CASE STUDY – This company in Botswana has embraced lean thinking passionately to build the capacity and ability to deal with higher demand for its converted vehicles. The author tells us about their journey.
Words: Sharon Visser, CEO, Lean Academy Botswana
In 2009, Phil Potter and his son Lee converted their first pick-up truck into a safari vehicle in their home workshop.
When Phil and Lee were done, they realized they had set a standard that matched the conversion work that local companies traditionally outsourced to South Africa. It was the beginning of Kavango Engineering, a family business here in Maun, Botswana that adapts vehicles to harsh environments and allows visitors to enjoy a closer encounter with the African wilderness.
In 2014, Phil handed the business over to his son and Kavango Engineering moved into its new premises. It was around that time Nick Seaman joined the team bringing a unique set of skills with him.
Being close to the product user and having a full understanding of customer needs, Lee and Nick continually worked at improving the product – mainly by using experimentation – and paid a lot of attention to quality.
Both Lee and Nick are perfectionists, and soon the product improved well beyond the level offered by South African companies doing the same kind of work. As they gained the trust of their customer base to deliver and meet their needs, Kavango Engineering grew to be the “go to” company for a safari conversion… with all the growing pains that entails.
In 2015, Lee’s sister Nicky joined the company to assist with the increasing administration load and Johannes Bekker (known to all of us as JP) was hired as Workshop Manager to help them meet the higher-than-ever demand for conversions.
Lee had seen some of the changes that had happened at Halfway Ngami and hoped that lean thinking could assist Kavango Engineering as it tried to cope with the spike in demand it was experiencing. So, he sent JP to our first Lean Summit here in Botswana. It was May 2018.
At the event, one of the speakers (and one of my coaches), Dave Brunt, played the ping pong ball game. I sat on the sidelines and observed JP’s excitement as he realized what lean thinking could bring to his area of responsibility. What a joy to see such engagement!
After the gemba walk at Ngami, I could see a determined glint come into JP’s eyes. He had caught the lean bug, good and proper.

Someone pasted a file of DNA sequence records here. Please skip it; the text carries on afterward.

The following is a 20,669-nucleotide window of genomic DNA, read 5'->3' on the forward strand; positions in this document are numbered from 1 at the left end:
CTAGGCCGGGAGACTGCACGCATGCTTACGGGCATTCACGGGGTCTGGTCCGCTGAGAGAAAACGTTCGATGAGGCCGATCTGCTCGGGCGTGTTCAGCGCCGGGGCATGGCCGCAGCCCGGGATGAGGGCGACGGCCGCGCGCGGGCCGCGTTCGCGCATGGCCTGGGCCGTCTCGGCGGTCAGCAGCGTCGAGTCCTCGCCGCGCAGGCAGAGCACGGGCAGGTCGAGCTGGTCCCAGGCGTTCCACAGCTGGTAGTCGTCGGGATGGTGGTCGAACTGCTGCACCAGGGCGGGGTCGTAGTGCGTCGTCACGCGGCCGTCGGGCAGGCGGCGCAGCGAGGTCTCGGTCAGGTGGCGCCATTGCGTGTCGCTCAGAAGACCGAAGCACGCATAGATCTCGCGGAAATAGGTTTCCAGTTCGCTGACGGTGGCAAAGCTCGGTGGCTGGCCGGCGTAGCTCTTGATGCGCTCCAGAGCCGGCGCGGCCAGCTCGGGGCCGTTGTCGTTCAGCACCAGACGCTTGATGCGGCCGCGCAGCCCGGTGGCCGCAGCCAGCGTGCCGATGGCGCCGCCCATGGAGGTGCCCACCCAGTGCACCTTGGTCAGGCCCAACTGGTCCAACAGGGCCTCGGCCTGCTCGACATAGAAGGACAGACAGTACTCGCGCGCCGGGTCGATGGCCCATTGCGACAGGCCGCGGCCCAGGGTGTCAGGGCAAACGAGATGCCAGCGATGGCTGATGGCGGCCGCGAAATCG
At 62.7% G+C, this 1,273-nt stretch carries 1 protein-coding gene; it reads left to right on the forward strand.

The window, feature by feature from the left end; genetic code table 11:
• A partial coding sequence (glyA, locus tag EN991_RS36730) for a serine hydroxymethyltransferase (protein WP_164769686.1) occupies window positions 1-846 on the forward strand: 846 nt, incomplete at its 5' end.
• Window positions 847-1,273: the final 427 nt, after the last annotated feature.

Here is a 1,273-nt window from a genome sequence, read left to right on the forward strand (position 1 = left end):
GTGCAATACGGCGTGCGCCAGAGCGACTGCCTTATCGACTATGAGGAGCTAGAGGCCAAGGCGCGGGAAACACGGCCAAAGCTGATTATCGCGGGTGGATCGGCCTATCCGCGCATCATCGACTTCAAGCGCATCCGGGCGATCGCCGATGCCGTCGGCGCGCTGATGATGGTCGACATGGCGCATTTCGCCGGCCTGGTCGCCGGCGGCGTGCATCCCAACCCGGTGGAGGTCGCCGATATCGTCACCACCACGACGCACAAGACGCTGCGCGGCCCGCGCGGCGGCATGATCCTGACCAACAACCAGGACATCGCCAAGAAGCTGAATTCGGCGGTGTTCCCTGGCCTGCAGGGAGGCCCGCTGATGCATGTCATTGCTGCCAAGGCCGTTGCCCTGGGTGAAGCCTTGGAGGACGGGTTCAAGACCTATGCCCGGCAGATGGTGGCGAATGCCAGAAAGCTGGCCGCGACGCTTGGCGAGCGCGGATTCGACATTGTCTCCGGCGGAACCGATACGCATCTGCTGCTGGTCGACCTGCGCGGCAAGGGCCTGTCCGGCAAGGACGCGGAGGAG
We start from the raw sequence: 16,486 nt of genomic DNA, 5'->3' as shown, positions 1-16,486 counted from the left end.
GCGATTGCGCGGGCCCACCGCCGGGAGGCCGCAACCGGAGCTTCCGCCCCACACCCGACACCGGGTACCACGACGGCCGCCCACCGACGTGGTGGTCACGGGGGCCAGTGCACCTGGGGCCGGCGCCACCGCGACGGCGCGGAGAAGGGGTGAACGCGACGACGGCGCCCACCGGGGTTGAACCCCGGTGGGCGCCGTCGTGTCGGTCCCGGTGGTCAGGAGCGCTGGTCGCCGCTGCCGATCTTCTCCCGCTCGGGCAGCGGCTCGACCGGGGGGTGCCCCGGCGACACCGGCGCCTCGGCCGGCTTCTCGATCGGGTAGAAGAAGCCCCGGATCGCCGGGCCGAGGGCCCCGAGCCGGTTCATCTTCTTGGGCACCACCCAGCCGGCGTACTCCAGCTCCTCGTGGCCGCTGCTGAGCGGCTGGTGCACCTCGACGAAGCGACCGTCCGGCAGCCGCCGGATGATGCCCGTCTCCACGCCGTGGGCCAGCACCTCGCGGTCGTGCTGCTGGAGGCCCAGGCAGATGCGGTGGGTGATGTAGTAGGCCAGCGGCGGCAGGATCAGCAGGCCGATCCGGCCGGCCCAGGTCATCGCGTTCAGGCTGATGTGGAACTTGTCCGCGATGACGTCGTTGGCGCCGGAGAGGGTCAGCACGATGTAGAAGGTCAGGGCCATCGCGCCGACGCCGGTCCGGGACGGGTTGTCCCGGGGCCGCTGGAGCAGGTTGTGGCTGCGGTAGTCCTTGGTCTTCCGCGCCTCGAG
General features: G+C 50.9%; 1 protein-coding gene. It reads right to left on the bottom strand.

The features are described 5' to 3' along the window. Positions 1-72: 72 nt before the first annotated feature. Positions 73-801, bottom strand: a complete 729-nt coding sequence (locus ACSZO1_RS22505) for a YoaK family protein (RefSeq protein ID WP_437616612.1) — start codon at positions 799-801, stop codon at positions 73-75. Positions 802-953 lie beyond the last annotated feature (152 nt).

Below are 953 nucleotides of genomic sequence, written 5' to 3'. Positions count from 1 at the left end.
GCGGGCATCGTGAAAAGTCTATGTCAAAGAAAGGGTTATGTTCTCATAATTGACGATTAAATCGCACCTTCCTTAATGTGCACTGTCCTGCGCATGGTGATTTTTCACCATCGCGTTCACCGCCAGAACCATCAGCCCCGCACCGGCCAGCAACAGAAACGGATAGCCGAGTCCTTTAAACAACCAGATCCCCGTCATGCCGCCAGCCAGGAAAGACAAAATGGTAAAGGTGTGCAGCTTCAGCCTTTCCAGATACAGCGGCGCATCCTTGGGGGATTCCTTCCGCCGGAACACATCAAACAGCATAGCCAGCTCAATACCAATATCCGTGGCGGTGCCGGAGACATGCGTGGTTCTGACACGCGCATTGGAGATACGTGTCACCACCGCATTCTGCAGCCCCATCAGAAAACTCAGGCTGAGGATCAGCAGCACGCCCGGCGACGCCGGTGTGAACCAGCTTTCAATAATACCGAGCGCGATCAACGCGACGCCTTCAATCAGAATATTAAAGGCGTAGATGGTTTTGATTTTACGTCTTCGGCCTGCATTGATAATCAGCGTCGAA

Not long after the summit, Lee, Nick, JP, and I walked the business. The first observation we made was that it was very difficult to “see”, because people were working all over the place. A really great product kept coming out the door, but as volumes grew it was becoming harder and harder to get the work done to standard. The management team put enormous effort into ensuring compliance to the quality standards Kavango Engineering had come to be known for, but rework had become an obstacle as quality checks at the end of the process revealed issues.
At that point, Lee, Nick and JP decided that they would start by being brave – this is still the foundation of their “lean house” – and put the build into single-lane flow using their understanding of the work (each of them had direct experience physically carrying out every task to do a rebuild) and their assessment of the time it takes to do the work.
They really went for it: JP committed to transforming a bay per day, as a start (with a total of 22 bays). To do so, he called his team together. They used toy cars and a scale plan to map out the flow. Critically, everyone working on a vehicle had input into this change.
The next time I went to visit them, they were running a single-lane flow. Sure, it wasn’t perfect, but it was good enough that we were finally able to see what was wrong with the work. For me, the most exciting thing was that, instead of being uncomfortable with seeing the problems, the team responded to them in the leanest of ways: by looking for a root cause.
It was at this time that Lean Academy Botswana went in to help Kavango Engineering by providing the team leaders with some training on the basics of lean thinking. We played the simulation games and gave everyone a general idea of what lean is.